Difference between erlang:send_after and timer:send_after?

Fredrik Andersson <>
Tue Jun 29 10:17:47 CEST 2010


Hi all

These two functions seems to be doing the exact same thing (sending a
message after a certain amount of time) but I was wondering why they
are both there. Should timer:send_after not be replacing
erlang:send_after or am I missing something here? None of them seems
to be deprecated, which is the preferred one to use?

Sorry for the silly question.


from the documentation concerning timer:

send_after(Time, Pid, Message) -> {ok, TRef} | {error,Reason}
send_after(Time, Message) -> {ok, TRef} | {error,Reason}

    * Time = integer() in Milliseconds
    * Pid = pid() | atom()
    * Message = term()
    * Result = {ok, TRef} | {error, Reason}

send_after/3

    Evaluates Pid ! Message after Time amount of time has elapsed.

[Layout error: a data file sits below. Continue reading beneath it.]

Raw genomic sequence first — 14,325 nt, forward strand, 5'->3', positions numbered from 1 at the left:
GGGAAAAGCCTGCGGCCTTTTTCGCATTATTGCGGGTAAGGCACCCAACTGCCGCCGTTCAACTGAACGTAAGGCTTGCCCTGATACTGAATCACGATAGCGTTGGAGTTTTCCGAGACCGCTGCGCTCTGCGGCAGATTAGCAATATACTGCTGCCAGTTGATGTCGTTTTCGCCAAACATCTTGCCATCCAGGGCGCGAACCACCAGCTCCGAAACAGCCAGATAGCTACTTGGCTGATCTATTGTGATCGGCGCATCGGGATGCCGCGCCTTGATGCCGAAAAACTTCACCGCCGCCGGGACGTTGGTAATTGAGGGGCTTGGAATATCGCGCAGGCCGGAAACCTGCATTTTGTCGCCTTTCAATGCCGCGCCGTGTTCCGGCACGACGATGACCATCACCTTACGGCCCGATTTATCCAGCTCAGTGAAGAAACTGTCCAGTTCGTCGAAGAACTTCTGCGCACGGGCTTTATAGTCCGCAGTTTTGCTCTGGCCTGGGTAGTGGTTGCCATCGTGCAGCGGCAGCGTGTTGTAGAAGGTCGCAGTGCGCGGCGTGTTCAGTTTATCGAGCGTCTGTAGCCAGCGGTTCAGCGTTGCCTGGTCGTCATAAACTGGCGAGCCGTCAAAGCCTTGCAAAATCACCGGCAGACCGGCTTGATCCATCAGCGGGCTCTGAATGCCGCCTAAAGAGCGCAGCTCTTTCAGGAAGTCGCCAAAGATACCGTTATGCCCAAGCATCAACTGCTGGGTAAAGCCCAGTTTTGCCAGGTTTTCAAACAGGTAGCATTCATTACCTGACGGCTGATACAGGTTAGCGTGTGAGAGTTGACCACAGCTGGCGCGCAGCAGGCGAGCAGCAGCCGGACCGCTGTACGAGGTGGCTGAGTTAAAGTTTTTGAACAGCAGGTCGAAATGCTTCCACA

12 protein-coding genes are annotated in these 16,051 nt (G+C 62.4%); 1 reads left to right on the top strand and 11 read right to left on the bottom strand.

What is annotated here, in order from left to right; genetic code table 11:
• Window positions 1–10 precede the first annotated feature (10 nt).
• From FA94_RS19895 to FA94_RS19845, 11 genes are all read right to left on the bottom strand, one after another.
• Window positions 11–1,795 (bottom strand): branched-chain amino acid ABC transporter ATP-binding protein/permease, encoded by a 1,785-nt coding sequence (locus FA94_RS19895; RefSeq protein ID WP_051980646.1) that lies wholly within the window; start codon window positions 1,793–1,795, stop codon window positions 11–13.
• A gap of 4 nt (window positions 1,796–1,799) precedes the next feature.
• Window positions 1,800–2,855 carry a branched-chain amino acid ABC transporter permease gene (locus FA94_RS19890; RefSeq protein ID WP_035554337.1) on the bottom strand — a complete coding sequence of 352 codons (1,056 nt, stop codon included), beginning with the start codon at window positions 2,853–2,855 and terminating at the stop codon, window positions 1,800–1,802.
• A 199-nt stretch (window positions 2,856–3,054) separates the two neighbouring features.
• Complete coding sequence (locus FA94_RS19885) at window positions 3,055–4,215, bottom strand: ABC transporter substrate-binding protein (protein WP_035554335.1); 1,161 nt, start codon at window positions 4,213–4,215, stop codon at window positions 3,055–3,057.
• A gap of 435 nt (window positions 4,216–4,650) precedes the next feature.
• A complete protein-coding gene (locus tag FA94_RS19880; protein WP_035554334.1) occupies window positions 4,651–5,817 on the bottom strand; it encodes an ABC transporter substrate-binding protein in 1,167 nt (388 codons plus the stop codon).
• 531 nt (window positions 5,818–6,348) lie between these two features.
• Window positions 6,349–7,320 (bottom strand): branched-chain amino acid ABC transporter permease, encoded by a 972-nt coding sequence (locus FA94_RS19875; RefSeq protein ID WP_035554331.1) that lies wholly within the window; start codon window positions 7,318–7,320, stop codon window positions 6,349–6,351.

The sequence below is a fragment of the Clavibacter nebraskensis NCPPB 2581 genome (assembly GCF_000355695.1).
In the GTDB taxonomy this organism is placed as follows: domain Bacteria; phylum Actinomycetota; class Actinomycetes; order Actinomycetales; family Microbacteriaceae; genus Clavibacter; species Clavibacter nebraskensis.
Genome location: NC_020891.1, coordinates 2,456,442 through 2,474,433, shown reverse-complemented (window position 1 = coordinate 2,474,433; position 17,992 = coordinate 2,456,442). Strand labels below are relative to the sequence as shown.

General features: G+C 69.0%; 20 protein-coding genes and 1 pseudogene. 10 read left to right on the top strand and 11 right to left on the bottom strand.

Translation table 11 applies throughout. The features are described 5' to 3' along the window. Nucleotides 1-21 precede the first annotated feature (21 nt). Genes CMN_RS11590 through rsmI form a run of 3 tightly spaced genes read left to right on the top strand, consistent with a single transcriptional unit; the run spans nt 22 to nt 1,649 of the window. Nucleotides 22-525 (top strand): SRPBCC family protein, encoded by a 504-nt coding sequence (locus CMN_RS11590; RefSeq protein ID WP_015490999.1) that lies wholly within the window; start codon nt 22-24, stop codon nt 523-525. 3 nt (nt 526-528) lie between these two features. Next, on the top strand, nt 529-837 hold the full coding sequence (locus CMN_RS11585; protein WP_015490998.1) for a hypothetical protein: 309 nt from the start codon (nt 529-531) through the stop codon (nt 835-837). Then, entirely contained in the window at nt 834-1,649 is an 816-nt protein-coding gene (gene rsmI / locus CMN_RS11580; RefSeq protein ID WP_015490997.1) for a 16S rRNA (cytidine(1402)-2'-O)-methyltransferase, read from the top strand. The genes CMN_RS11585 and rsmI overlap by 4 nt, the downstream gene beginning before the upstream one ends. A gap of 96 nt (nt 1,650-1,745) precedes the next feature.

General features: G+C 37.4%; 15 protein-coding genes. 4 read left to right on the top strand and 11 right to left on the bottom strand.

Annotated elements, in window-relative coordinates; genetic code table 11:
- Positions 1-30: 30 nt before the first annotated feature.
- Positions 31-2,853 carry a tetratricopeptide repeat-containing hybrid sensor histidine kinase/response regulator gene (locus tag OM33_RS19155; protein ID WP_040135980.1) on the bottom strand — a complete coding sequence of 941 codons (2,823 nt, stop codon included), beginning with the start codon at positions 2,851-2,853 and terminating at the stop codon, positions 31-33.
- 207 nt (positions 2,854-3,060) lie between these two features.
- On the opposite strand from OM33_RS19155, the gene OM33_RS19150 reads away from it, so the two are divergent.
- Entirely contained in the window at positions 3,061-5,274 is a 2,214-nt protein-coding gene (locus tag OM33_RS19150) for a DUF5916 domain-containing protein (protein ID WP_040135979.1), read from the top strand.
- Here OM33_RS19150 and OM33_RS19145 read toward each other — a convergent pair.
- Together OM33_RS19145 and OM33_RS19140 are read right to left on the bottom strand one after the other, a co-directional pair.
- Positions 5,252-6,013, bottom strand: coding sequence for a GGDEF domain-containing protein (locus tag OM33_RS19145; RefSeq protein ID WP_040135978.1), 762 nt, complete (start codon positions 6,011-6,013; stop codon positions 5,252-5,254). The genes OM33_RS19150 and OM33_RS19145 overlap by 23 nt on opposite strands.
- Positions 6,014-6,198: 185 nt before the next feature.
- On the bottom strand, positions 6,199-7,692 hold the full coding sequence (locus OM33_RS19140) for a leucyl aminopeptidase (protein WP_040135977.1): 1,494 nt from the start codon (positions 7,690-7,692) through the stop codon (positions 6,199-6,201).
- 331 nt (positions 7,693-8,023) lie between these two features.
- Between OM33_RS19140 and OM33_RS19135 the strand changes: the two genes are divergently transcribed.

(Pid can also be an atom of a registered name.) Returns {ok, TRef}, or
{error, Reason}.
send_after/2

    Same as send_after(Time, self(), Message).

and the module erlang documentation:

erlang:send_after(Time, Dest, Msg) -> TimerRef

    * Time = int()
    *  0 <= Time <= 4294967295
    * Dest = pid() | RegName
    *  LocalPid = pid() (of a process, alive or dead, on the local node)
    * Msg = term()
    * TimerRef = ref()

Starts a timer which will send the message Msg to Dest after Time milliseconds.

If Dest is an atom, it is supposed to be the name of a registered
process. The process referred to by the name is looked up at the time
of delivery. No error is given if the name does not refer to a
process.

If Dest is a pid, the timer will be automatically canceled if the
process referred to by the pid is not alive, or when the process
exits. This feature was introduced in erts version 5.4.11. Note that
timers will not be automatically canceled when Dest is an atom.

See also erlang:start_timer/3, erlang:cancel_timer/1, and erlang:read_timer/1.

Failure: badarg if the arguments does not satisfy the requirements
specified above.


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